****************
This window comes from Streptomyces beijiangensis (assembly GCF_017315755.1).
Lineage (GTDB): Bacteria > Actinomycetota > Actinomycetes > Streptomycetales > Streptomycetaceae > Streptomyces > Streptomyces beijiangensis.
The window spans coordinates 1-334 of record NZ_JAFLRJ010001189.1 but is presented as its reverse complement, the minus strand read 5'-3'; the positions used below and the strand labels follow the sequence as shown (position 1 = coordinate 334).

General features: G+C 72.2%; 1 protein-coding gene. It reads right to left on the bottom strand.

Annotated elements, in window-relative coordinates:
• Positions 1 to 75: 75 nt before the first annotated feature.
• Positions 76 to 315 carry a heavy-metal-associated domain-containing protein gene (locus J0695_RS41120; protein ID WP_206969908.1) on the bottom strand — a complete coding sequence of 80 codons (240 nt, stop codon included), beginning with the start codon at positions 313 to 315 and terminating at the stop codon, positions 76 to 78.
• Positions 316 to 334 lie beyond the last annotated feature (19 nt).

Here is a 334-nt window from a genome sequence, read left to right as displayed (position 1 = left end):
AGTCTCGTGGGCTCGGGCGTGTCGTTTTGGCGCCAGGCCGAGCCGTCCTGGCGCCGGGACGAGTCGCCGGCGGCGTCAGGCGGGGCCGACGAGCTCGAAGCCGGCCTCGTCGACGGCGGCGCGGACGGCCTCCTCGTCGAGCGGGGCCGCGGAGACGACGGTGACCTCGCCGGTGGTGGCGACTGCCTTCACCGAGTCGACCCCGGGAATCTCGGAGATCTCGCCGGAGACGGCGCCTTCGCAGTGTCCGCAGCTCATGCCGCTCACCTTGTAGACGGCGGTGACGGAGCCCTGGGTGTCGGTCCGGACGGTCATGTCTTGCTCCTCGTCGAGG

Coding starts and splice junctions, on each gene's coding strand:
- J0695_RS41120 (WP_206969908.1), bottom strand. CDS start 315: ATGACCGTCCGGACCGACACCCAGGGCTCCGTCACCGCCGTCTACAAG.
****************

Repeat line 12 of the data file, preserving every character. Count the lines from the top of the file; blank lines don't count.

- J0695_RS41120 (WP_206969908.1), bottom strand. CDS start 315: ATGACCGTCCGGACCGACACCCAGGGCTCCGTCACCGCCGTCTACAAG.